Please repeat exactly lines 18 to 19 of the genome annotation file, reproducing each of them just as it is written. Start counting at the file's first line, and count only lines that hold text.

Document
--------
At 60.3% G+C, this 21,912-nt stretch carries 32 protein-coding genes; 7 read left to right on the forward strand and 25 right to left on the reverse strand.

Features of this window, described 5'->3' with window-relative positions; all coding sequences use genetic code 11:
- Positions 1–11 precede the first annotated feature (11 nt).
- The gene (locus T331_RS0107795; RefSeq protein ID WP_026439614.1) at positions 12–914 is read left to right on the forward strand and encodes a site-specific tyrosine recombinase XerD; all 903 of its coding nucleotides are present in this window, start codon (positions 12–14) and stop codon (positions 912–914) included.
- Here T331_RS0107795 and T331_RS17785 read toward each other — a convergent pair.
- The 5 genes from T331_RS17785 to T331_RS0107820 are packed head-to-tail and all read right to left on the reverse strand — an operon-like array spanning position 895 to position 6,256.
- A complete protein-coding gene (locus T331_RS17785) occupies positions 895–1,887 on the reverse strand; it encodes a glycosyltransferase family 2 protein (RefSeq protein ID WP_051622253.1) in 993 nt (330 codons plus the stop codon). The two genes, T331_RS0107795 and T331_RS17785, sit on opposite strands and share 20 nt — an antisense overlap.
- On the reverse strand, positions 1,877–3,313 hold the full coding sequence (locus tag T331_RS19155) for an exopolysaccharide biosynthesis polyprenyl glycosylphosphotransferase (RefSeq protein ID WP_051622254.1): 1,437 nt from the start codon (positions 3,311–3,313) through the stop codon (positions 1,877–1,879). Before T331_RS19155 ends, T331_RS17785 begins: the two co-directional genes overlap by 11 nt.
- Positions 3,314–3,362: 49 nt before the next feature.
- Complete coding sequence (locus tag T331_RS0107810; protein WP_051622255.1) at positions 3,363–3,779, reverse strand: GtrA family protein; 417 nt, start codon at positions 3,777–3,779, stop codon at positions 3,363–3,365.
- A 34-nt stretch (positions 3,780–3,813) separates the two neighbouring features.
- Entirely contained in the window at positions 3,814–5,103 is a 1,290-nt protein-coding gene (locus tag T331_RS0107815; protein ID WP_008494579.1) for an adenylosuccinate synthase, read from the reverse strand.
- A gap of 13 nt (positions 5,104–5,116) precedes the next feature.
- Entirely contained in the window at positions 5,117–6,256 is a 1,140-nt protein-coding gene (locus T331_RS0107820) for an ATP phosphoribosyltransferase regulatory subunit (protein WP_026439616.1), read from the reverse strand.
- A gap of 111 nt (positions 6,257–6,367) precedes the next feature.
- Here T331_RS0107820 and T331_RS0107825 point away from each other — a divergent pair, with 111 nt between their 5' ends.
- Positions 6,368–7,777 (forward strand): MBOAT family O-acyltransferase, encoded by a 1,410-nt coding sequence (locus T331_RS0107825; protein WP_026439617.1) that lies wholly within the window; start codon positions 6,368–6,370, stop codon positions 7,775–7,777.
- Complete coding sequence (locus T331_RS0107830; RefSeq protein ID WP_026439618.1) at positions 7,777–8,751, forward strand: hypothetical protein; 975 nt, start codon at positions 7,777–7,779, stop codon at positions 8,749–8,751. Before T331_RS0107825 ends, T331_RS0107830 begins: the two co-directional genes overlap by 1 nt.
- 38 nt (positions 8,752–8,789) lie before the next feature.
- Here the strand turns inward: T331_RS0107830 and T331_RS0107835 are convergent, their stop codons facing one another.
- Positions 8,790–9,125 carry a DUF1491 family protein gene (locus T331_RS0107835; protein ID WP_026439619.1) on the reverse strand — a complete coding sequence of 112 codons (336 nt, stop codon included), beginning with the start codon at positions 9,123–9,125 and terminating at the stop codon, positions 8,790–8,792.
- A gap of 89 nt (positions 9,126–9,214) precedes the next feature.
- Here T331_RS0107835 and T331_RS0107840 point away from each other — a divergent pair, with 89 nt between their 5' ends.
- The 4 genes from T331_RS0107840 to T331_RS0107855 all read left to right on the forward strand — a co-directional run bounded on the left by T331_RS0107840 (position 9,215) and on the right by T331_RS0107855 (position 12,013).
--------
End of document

- Complete coding sequence (locus T331_RS0107830; RefSeq protein ID WP_026439618.1) at positions 7,777–8,751, forward strand: hypothetical protein; 975 nt, start codon at positions 7,777–7,779, stop codon at positions 8,749–8,751. Before T331_RS0107825 ends, T331_RS0107830 begins: the two co-directional genes overlap by 1 nt.
- 38 nt (positions 8,752–8,789) lie before the next feature.